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Penguin Recovery Tips - think tank part 2
fred9989




msg:4467540
 10:06 am on Jun 20, 2012 (gmt 0)

< continued from: [webmasterworld.com...] >

Let's go back to Penguin recovery tips, of which there are none easy logical ones for an average small business. Except maybe develop more good links where Google found bad ones, quickly and in numbers. Which, apparently, Google dislikes. And at this point black hats are reporting being able to successfully nuke sites at will thru simple linkfarms.


I don't think it's quite so simple. I had / have a number of sites in dmoz, the open directory (remember that!?), whole categories of which were targeted by spammers for some nefarious purpose. End result - sudden gain of hundreds of spammy inlinks to my sites.

While not quite sure what they were up to (possibly testing the idea of nuking sites, if I had to take a guess), and I can't really be bothered to find out, what I know is that of my 5 sites which fell into the category they attacked, Google has treated them differently.

Three were deindexed to varying degrees: one has been completely deindexed, obliterated; another is showing just the url in Google when I look for the domain. A third shows a couple of pages.

The two that survived this attack and appear not to have been affected, as far as I can tell, already had lots of solid links garnered over 12 years.

One possible conclusion is that having solid links already (or a history) gives protection against spam attacks.

[edited by: tedster at 2:34 pm (utc) on Jun 24, 2012]

 

gouri




msg:4476285
 3:09 am on Jul 17, 2012 (gmt 0)

I agree with what you are saying. The title element is very important and should probably contain the word or phrase that the page is trying to rank for.

Would putting the synonym in the H1 tag be a good option? I currently have the exact phrase in the H1 but maybe that is a good place to put the related phrase.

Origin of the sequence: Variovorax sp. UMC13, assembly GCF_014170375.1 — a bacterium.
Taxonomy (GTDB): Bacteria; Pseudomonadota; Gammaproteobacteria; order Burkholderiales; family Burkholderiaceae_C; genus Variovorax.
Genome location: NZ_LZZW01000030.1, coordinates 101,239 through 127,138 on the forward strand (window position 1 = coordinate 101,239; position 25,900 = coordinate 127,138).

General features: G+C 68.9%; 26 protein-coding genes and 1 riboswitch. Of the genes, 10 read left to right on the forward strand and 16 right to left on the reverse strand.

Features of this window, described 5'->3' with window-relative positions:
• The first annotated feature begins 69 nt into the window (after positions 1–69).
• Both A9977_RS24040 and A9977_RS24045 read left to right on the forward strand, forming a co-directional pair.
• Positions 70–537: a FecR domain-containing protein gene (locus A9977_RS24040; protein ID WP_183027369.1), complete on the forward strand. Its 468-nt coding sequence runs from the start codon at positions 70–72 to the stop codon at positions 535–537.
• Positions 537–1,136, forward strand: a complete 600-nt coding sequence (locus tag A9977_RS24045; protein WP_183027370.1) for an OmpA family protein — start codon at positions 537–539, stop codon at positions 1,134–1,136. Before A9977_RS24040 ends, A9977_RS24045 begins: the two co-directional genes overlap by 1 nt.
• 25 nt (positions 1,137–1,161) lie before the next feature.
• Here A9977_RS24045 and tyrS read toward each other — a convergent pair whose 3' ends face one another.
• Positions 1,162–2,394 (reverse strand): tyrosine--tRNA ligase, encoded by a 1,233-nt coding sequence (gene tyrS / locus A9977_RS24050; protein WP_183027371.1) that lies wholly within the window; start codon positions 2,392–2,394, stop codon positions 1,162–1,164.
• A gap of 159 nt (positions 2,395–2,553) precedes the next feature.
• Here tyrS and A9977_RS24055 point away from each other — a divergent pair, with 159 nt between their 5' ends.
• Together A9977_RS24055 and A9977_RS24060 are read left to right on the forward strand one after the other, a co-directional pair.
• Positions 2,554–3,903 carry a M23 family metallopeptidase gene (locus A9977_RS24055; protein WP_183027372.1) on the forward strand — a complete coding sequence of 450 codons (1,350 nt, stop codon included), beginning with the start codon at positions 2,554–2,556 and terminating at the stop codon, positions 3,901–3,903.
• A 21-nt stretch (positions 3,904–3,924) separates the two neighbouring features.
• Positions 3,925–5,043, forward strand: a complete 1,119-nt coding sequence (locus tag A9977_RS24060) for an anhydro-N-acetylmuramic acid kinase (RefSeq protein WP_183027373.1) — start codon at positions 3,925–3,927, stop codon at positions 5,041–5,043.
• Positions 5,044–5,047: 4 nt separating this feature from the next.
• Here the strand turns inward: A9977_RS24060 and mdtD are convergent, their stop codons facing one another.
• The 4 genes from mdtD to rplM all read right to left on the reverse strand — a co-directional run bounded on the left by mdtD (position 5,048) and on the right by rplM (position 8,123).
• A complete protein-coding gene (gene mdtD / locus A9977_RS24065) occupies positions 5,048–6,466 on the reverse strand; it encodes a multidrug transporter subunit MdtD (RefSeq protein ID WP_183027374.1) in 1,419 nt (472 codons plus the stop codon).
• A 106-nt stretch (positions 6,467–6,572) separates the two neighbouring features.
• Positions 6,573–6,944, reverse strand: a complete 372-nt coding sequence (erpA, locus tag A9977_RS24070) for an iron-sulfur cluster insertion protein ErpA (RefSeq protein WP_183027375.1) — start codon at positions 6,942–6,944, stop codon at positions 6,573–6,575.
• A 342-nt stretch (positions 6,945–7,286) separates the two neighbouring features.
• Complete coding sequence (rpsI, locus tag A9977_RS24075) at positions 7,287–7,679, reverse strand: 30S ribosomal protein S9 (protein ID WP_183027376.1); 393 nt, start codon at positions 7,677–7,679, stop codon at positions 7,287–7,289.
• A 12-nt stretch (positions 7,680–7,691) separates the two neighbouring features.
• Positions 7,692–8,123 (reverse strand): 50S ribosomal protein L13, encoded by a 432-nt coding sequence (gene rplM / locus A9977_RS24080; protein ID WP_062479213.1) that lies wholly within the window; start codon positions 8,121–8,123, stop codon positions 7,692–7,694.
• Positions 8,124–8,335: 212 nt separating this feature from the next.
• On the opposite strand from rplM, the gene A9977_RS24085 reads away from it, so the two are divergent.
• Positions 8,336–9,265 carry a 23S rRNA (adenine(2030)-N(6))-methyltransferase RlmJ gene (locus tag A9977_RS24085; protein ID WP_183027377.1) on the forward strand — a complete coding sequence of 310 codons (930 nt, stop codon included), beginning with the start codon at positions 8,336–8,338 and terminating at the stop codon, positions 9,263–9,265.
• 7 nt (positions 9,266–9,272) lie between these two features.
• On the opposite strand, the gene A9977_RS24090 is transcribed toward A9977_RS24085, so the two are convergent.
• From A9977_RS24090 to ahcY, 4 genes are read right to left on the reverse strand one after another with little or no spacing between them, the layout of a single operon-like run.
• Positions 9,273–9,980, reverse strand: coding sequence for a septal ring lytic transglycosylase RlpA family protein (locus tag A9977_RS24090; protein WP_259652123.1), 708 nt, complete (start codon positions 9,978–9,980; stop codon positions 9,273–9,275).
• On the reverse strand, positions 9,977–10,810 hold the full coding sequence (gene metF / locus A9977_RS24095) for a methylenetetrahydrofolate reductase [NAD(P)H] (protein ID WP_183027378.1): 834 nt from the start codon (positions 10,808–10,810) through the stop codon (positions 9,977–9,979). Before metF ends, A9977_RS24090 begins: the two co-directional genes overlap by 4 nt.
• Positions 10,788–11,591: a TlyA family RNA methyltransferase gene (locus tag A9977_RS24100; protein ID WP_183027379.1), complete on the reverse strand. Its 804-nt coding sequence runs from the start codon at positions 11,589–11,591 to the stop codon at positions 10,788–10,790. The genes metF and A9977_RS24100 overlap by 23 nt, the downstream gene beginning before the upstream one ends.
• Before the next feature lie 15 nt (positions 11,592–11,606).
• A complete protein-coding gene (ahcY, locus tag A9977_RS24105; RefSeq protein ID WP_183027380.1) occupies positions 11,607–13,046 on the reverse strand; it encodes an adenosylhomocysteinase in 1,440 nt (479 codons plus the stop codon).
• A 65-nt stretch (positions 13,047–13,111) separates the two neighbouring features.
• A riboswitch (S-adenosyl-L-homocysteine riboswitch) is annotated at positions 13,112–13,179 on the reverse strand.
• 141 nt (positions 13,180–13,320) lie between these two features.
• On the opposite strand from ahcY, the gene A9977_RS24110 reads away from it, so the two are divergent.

fathom




msg:4476291
 3:42 am on Jul 17, 2012 (gmt 0)

I can't imagine how anyone could say you'll never recover that keyword after a Penguin hit. There's only been on single Penguin refresh so far. That's not enough history for anyone to know.


Sorry... forgot I posted in this thread.

I'll concede PENGUIN is new but like all Google anti developments... if you have hidden text... and you get devalued for hidden text saying you'll recover because you ignored your hidden text is unlikely... saying when I remove that offense I will recover is the logical course.

In the context of a tripping a filter or passing above a threshold once you tripped or passed you cannot un-trip or diminish the threshold wouldn't some next step... not so long as Google's system works as it does.

So sure... this is still all theory but... here's theory tied to logic.

Natural vs unnatural is like the current political landscape... TWO BIG CLUBS Democrats vs. Republicans or Natural links vs. Unnatural links.

These camps are rigid in their definitions. Unchanging, absolutely fixed.

There is another group that isn't so rigid - they lean and sway (according to PENGUIN) to being acceptable or unacceptable based on the collective patterns they produce as oppose to their individual merit(s) or vote(s).

A single reciprocal cannot be detected, a PAID LINK of ONLY ONE will NEVER be nailed by PENGUIN.

Let's say for the sake of argument Democrats (are Natural links) vs. Republicans (are Unnatural links)... (Google's metaphor is a democratic voting system ;)) and your website leans Republican and you get hit by PENGUIN.

You decide to not get rid of any Republican votes but lean now to the tune of democratic beliefs... that's plausible. I'm going strictly natural links now.

Not sure if the analogy is easily followed but the problem with Natural Links they rarely conform to unnatural link anchor texts. You'll never get enough natural voting power offset the threshold of being detected for specific unnatural link anchors... because natural links do not align to the same building practices... So without removing old links... you alwasy remain above the threshold.